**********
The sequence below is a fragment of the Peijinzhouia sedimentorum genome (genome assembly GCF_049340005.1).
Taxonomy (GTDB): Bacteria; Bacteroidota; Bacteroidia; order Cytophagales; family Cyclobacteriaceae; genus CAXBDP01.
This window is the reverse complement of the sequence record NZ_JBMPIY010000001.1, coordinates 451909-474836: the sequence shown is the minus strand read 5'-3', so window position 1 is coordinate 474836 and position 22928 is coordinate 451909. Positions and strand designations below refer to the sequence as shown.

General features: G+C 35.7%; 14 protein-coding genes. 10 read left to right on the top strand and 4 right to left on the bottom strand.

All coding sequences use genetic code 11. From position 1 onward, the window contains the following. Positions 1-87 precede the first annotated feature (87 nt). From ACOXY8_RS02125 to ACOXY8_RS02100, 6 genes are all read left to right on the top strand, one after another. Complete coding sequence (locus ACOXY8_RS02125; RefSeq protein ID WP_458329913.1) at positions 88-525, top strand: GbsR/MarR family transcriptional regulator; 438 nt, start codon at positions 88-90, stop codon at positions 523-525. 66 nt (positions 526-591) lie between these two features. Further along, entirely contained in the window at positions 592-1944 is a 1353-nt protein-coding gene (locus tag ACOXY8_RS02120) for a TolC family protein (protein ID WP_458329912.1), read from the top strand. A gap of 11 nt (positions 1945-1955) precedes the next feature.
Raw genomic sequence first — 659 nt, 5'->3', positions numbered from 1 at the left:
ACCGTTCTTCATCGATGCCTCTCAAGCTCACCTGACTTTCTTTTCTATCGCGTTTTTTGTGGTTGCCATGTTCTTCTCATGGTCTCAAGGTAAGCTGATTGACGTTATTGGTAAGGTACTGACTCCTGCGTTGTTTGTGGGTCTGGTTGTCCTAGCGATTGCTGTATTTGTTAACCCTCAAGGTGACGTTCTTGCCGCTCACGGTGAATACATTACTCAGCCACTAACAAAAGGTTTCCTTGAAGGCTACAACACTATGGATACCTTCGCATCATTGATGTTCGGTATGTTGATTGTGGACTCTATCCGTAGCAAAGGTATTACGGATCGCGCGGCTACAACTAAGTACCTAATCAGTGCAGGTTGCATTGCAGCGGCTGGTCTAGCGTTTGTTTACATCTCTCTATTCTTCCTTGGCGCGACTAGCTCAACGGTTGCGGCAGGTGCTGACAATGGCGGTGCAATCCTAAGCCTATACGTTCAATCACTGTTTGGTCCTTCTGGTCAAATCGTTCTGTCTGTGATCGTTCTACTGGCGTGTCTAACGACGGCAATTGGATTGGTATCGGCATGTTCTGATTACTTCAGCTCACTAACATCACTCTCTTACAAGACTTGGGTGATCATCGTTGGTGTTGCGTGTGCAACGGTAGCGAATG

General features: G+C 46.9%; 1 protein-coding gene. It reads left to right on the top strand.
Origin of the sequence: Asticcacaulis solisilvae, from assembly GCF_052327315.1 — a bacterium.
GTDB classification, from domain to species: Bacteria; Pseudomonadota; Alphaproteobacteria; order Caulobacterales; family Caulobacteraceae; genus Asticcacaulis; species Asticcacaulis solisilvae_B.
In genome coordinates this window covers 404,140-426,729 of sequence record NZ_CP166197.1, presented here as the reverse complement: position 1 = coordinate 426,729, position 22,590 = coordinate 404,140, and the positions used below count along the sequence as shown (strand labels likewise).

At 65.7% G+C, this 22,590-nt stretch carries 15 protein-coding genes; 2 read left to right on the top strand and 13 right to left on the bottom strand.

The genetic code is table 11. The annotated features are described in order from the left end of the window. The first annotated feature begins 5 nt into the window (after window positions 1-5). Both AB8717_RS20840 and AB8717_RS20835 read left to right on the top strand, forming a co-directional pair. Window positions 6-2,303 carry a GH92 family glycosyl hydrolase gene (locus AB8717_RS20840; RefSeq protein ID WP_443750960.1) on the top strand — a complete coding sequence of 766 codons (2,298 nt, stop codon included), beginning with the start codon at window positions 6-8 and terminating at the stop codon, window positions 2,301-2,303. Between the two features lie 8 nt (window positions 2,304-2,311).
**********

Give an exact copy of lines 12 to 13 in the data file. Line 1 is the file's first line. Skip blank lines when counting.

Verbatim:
At 65.7% G+C, this 22,590-nt stretch carries 15 protein-coding genes; 2 read left to right on the top strand and 13 right to left on the bottom strand.

The genetic code is table 11. The annotated features are described in order from the left end of the window. The first annotated feature begins 5 nt into the window (after window positions 1-5). Both AB8717_RS20840 and AB8717_RS20835 read left to right on the top strand, forming a co-directional pair. Window positions 6-2,303 carry a GH92 family glycosyl hydrolase gene (locus AB8717_RS20840; RefSeq protein ID WP_443750960.1) on the top strand — a complete coding sequence of 766 codons (2,298 nt, stop codon included), beginning with the start codon at window positions 6-8 and terminating at the stop codon, window positions 2,301-2,303. Between the two features lie 8 nt (window positions 2,304-2,311).